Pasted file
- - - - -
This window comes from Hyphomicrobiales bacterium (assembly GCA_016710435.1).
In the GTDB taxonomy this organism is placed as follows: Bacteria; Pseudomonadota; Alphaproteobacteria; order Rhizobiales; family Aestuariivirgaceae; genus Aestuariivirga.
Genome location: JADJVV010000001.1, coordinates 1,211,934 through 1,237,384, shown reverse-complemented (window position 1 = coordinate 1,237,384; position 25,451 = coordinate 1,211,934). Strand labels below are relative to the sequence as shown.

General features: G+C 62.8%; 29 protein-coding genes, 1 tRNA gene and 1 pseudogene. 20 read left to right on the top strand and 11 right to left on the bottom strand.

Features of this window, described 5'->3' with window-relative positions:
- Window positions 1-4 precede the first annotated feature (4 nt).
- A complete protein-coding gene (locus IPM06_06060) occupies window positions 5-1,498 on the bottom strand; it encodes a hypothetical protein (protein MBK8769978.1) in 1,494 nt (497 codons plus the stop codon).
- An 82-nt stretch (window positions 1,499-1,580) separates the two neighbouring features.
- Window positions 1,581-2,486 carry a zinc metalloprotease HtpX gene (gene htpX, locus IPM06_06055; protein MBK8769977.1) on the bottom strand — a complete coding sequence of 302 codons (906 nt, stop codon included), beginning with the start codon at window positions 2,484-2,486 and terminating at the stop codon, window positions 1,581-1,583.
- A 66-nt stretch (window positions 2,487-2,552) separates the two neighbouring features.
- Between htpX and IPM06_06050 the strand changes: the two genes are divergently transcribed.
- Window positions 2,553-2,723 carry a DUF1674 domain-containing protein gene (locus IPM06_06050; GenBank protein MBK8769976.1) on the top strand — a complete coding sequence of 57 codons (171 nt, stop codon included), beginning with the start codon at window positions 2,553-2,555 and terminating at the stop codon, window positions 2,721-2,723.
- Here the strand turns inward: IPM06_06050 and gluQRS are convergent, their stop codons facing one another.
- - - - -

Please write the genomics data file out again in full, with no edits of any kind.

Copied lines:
This window comes from Hyphomicrobiales bacterium (assembly GCA_016710435.1).
In the GTDB taxonomy this organism is placed as follows: Bacteria; Pseudomonadota; Alphaproteobacteria; order Rhizobiales; family Aestuariivirgaceae; genus Aestuariivirga.
Genome location: JADJVV010000001.1, coordinates 1,211,934 through 1,237,384, shown reverse-complemented (window position 1 = coordinate 1,237,384; position 25,451 = coordinate 1,211,934). Strand labels below are relative to the sequence as shown.

General features: G+C 62.8%; 29 protein-coding genes, 1 tRNA gene and 1 pseudogene. 20 read left to right on the top strand and 11 right to left on the bottom strand.

Features of this window, described 5'->3' with window-relative positions:
- Window positions 1-4 precede the first annotated feature (4 nt).
- A complete protein-coding gene (locus IPM06_06060) occupies window positions 5-1,498 on the bottom strand; it encodes a hypothetical protein (protein MBK8769978.1) in 1,494 nt (497 codons plus the stop codon).
- An 82-nt stretch (window positions 1,499-1,580) separates the two neighbouring features.
- Window positions 1,581-2,486 carry a zinc metalloprotease HtpX gene (gene htpX, locus IPM06_06055; protein MBK8769977.1) on the bottom strand — a complete coding sequence of 302 codons (906 nt, stop codon included), beginning with the start codon at window positions 2,484-2,486 and terminating at the stop codon, window positions 1,581-1,583.
- A 66-nt stretch (window positions 2,487-2,552) separates the two neighbouring features.
- Between htpX and IPM06_06050 the strand changes: the two genes are divergently transcribed.
- Window positions 2,553-2,723 carry a DUF1674 domain-containing protein gene (locus IPM06_06050; GenBank protein MBK8769976.1) on the top strand — a complete coding sequence of 57 codons (171 nt, stop codon included), beginning with the start codon at window positions 2,553-2,555 and terminating at the stop codon, window positions 2,721-2,723.
- Here the strand turns inward: IPM06_06050 and gluQRS are convergent, their stop codons facing one another.